The industry sees the current state of decentralization in popular blockchains like Bitcoin and Ethereum as mostly sufficient. Although decentralization isn’t an easy feature to quantify, it’s mostly about how many different entities have the practical ability to write to (or control) and read from (or access) the trust machine. Controlling nodes (miners or block producers) are compensated directly by the chain itself to stay honest. As such, no attack has taken place on the popular blockchains, despite a bounty worth tens of billions of dollars and 10 years of time to do so.
Most of the attention from new blockchain developers has been focused singularly on increasing the scale of blockchains, which is quantified as transactions per second (TPS).
Access nodes (or full nodes), on the other hand, suffer from a tragedy of the commons as the more people who want to use and access the blockchain, the more costly it becomes to run a full node. This puts a limit, sometimes a decreasing one, on the number of full nodes (currently at 10k in Bitcoin and 7k in Ethereum). This trend has been a major point of concern for developers, to the point where it became the fundamental reason the Bitcoin Cash fork happened back in 2017: because Bitcoin developers did not want to make it any harder for end users to run Bitcoin full nodes.
Despite this concern, most of the attention from new blockchain developers has been focused singularly on increasing the scale of blockchains, which is quantified as transactions per second (TPS).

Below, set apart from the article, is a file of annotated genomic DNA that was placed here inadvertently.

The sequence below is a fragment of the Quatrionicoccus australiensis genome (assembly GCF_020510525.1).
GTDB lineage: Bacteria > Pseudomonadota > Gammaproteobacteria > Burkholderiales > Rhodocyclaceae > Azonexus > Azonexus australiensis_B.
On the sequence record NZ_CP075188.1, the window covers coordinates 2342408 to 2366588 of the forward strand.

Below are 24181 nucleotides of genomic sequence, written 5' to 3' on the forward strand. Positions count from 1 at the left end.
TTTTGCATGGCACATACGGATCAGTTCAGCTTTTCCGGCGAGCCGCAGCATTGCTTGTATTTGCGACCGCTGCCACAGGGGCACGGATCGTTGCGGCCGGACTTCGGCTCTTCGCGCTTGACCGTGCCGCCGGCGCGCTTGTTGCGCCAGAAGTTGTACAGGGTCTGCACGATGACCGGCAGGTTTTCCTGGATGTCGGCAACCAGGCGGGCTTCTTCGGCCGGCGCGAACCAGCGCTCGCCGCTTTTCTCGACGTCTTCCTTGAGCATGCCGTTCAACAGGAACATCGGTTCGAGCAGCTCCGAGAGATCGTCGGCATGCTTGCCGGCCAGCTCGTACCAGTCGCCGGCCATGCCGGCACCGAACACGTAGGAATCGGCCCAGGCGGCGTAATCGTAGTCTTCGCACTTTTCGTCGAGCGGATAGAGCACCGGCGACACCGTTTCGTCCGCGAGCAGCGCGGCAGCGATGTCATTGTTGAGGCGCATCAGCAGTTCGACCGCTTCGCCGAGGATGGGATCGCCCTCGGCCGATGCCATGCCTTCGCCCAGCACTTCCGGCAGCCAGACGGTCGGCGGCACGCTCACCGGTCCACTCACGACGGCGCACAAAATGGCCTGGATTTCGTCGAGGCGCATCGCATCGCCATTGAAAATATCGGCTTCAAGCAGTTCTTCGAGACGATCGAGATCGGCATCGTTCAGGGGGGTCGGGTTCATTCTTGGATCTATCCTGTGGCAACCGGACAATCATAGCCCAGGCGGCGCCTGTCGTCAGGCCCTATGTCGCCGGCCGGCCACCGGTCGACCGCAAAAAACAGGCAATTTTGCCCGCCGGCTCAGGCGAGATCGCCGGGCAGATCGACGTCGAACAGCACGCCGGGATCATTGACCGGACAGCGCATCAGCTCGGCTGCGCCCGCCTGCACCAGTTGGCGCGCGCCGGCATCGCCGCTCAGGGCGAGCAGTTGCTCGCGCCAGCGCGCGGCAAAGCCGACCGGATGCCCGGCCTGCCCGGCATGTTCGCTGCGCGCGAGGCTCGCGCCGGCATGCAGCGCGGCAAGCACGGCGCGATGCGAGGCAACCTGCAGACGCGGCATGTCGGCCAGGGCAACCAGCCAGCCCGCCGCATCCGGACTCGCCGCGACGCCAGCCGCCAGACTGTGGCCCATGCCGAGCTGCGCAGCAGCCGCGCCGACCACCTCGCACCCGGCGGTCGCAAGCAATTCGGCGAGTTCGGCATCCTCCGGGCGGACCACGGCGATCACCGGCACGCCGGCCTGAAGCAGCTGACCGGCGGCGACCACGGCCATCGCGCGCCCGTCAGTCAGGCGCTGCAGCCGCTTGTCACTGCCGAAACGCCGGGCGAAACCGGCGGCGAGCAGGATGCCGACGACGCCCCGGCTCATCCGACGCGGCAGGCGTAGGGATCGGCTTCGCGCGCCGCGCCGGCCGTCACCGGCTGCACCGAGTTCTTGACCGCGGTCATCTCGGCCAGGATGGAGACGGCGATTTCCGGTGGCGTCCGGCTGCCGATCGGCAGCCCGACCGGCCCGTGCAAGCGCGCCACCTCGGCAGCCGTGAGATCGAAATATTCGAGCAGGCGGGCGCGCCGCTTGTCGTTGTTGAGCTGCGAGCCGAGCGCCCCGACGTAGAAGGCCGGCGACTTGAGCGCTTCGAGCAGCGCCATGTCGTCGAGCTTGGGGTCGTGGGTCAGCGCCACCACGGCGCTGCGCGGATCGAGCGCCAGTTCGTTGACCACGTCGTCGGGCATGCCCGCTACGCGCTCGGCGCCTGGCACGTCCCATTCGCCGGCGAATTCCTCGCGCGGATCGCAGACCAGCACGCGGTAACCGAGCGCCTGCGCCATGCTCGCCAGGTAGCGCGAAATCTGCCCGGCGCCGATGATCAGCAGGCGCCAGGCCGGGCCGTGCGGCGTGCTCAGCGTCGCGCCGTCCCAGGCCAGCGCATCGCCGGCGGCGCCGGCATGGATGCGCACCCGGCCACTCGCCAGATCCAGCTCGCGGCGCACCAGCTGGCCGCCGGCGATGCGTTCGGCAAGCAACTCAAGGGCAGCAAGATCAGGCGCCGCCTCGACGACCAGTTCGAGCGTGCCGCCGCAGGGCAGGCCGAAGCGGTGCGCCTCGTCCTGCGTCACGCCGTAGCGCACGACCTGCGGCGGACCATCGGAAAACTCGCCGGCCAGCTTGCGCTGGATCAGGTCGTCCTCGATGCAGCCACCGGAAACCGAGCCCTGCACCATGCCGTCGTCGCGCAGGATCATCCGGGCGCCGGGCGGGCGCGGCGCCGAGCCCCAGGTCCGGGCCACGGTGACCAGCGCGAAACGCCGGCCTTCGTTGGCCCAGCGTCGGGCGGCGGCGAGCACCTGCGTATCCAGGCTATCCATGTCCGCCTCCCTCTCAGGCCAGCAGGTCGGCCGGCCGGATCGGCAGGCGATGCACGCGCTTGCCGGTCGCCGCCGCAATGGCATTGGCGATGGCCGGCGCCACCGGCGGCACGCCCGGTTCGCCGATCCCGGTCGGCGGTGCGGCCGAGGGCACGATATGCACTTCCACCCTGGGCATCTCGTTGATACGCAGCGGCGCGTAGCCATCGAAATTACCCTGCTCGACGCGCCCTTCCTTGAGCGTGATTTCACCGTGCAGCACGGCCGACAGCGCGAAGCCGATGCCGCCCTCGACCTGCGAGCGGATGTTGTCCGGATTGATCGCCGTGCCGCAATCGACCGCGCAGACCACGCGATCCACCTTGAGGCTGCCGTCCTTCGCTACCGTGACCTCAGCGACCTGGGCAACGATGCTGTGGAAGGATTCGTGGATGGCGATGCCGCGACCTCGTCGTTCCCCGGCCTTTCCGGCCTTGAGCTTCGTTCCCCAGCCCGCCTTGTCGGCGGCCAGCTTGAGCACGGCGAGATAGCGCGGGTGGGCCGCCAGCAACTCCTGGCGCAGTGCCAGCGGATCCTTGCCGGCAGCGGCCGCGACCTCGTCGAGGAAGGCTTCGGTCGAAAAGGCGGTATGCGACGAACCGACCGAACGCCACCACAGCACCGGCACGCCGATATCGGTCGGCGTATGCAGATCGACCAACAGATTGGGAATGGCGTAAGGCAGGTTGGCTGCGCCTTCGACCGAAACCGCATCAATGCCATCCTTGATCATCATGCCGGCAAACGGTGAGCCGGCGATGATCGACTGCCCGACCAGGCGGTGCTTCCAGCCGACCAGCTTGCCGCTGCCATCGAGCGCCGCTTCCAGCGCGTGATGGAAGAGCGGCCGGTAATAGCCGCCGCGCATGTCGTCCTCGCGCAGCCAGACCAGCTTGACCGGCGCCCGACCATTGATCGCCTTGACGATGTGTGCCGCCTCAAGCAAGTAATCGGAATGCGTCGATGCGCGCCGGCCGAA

Building for ScaDe
As discussed, many blockchain developers fail to take into account that increasing TPS comes with a decentralization tradeoff. No matter how much faster a consensus algorithm can get or more efficient data structures one implements, the hard fact is that users directly accessing the blockchain have to re-do all of the calculations to access the trust machine. This is why we have been stuck on a tradeoff frontier since the dawn of blockchains, where the Scalability-per-unit-of-Decentralization is not improving. If we want to design better trust machines, we need to start optimizing for a more holistic goal.
ScaDe, Scalability-per-unit-of-Decentralization, is not improving
We propose ScaDe, which stands for Scalability-per-unit-of-Decentralization, as a new mental model to design better blockchains. Although not a deterministic model, ScaDe can be conceptually constructed as a tradeoff curve for current and upcoming blockchains.
If we focus the chart to a smaller subset of existing chains for which we can determine TPS and full node count, we do indeed see this relationship play out in real life.